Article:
Thoughts on Independence Day

Looking back to my childhood, the Fourth of July was always a big day. There were parades and fireworks, church suppers and craft fairs, arm-wrestling contests and various types of races. Extended family would gather from hours away to reconnect at my great-grandmother’s house. I was able to visit with cousins that I wouldn’t see more than once or twice a year. The Fourth was important, a holiday I eagerly anticipated as each young summer was getting underway. Of course, being a child, I didn’t appreciate then the fragile nature of liberty and the great sacrifices that had been made to preserve it for so long, but I did know that the day was special and that it was set apart to celebrate something worth remembering.

As I look around the same region today, those Fourth of July celebrations are gone. It’s just another day, as the little towns hold their own separate celebrations scattered throughout the summer and fall. I suppose the theory is that people will be able to visit several town celebrations and bring along their tourist dollars to support local businesses in each. Whether that works out in practice, I can’t say, but I do know that today’s crowds are nothing like they were thirty years ago. The focus of the celebrations is no longer the blessing of liberty secured by our independence from England; instead local celebrations are centered on each town, its businesses, and its virtues. While such celebrations may do well in cultivating a sense of community, by avoiding Independence Day they also encourage forgetfulness of the providence of God in the founding of our nation.

And so for our Independence Day, we decided to do something a little different as a family this year. We gathered the children in the living room and settled in for an evening of poetry and history, reflecting together on the early days of America and discussing their relationship to the state of our nation today. My wife read several poems by Samuel Francis Smith (author of “My Country ‘Tis of Thee”) from an old volume that had belonged to my great-grandfather. Our eldest daughter read excerpts from President Calvin Coolidge’s address on Independence Day 1926. And I read aloud the Declaration of Independence, pausing frequently for discussion. It was truly an enjoyable and educational evening.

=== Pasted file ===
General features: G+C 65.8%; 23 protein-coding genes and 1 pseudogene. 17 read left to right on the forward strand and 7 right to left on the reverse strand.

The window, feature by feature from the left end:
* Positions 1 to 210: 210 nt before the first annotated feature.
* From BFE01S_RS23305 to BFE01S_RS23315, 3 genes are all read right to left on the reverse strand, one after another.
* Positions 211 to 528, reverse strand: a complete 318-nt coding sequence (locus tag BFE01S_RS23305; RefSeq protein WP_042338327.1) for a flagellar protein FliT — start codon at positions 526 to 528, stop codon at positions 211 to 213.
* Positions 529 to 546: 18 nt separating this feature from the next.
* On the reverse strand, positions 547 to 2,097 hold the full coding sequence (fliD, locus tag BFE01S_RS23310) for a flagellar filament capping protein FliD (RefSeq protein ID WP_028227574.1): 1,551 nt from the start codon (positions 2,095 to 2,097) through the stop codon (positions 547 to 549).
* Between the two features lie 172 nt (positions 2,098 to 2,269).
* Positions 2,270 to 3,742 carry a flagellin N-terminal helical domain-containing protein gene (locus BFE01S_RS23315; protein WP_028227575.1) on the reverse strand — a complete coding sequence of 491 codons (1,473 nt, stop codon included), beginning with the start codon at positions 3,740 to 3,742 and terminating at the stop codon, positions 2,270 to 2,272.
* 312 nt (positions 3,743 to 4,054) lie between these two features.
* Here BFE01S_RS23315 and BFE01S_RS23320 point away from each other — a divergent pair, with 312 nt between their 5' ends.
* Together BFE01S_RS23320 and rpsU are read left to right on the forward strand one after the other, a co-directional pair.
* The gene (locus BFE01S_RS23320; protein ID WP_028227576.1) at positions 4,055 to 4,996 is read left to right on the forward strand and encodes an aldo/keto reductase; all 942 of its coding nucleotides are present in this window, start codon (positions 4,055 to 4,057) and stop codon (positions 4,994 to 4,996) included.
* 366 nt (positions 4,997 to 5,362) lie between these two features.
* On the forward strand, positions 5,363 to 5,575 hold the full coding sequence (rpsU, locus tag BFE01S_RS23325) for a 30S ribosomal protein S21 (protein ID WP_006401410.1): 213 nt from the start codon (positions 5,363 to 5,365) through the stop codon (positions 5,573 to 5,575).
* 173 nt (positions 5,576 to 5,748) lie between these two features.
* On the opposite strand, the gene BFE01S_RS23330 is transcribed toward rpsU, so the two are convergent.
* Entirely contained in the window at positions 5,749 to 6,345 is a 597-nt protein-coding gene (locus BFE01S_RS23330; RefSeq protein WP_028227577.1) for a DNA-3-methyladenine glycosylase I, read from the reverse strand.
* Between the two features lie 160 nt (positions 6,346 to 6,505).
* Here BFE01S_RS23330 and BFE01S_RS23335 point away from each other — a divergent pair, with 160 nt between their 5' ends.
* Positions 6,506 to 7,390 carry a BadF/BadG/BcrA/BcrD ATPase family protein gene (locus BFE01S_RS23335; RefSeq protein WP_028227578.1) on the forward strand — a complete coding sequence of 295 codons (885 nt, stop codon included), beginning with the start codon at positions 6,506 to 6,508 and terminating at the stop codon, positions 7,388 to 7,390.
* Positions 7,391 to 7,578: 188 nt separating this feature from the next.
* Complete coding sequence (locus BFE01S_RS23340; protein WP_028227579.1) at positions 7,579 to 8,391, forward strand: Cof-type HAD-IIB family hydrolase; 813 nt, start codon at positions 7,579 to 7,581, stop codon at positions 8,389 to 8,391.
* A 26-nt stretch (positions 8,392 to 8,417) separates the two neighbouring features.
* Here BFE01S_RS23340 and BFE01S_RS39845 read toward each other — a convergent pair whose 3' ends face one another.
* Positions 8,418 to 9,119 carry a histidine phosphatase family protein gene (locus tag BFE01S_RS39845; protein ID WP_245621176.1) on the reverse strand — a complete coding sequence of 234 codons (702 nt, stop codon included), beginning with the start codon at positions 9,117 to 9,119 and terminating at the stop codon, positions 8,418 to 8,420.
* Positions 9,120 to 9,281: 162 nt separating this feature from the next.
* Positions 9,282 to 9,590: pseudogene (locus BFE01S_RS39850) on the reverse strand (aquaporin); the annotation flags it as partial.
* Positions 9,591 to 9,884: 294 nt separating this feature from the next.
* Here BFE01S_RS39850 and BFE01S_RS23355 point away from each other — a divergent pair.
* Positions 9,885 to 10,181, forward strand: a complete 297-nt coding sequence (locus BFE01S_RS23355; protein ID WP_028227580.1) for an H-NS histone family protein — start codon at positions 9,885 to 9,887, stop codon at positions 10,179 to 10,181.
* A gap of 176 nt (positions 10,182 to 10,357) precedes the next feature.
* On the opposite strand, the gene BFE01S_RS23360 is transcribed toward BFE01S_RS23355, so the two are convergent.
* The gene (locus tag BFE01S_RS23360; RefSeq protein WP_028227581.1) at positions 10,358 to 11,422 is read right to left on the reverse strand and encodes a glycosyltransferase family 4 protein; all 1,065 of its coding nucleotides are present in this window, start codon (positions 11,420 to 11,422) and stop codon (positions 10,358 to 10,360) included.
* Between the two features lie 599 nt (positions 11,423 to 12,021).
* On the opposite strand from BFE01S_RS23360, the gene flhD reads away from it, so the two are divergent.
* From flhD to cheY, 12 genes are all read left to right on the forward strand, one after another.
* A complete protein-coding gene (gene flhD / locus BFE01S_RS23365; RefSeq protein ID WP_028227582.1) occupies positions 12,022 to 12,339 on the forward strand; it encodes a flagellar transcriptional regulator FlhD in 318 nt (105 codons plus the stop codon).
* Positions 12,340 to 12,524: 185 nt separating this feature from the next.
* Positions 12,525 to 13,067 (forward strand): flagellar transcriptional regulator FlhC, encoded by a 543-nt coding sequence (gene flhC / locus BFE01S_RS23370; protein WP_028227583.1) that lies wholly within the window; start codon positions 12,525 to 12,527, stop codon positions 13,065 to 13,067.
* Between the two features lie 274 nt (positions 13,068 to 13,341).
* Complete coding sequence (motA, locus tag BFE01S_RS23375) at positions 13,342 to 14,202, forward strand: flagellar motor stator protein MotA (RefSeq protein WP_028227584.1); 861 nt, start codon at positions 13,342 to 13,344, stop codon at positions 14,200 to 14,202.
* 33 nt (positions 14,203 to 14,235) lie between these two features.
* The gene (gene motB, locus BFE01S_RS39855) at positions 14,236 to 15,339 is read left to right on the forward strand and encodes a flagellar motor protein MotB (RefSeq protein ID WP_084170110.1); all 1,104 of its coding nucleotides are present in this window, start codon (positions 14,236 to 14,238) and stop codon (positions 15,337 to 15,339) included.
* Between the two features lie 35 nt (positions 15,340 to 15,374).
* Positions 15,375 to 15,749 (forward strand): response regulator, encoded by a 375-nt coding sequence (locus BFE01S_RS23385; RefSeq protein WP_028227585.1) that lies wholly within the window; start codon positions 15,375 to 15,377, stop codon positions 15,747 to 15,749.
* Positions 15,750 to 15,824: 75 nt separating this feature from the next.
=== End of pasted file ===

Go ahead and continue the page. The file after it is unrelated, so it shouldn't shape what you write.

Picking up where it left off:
If it’s been awhile since you read the Declaration of Independence, you might be surprised to see how many parallels there are between then and now. Along with the commonly remembered charge of “taxation without representation”, the Declaration brought many other accusations against King George III, including:

  • Multiple clauses outlining repeated and varied interference with the legislative bodies which were to represent the people. (How often do state laws and constitutional provisions fall victim to overreaching federal judges today? How often does our executive branch stonewall Congressional investigations, rather than working with them as the representatives of the people?)
  • Interference with the establishment of judiciary bodies, and perversion of justice by making the judges wholly dependent on the crown for their pay and their continued tenure. (How accountable are modern federal judges with lifetime tenure, a steady income stream from federal coffers, and a Congress too timid — or too guilty themselves — to impeach them for overreach?)
  • “Erect[ing] a multitude of New Offices, and send[ing] hither swarms of Officers to harass our people, and eat out their substance.” (4.3 million federal employees as of 2012, not including contractors… need more be said?)
  • “[E]ndeavour[ing] to prevent the population of these States.” (650 million acres owned by Washington, DC and set aside for various purposes, including national forests, national parks, lands for grazing and energy development, and nature preserves to protect animal and plant species. That figure includes roughly 28% of the country’s land area, including at least half of five states: 50% of Idaho, 53% of Oregon, 57% of Utah, 69% of Alaska, and 84% of Nevada.)
  • Keeping “among us, in times of peace, Standing Armies without the Consent of our legislatures.” (One memorable example of this would be the 2013 Boston lockdown, with police tanks patrolling the streets. Over the past couple decades, we have witnessed an increasing level of militarization of state and local police forces, including acquisition of surplus equipment from the United States military. And, we have sacrificed our liberty and our privacy for a façade of security; air travelers submit themselves daily to the staff of the Department of Homeland Security in every airport.)

The list of our Founders’ grievances goes on and on for those willing to read it. When you do, please pause to consider the parallels to modern America and to discuss them with your children. Our Founders recognized George III as a tyrant, and stated that a tyrant “is unfit to be the ruler of a free people.” Unfortunately, we the people, have forgotten our history, preferring instead to latch onto catchy phrases like “taxation without representation” which enabled us to succeed with our fill-in-the-blanks tests in school. We never learned what liberty truly is, why our ancestors fought for it, or how to recognize whether we remain a free people.


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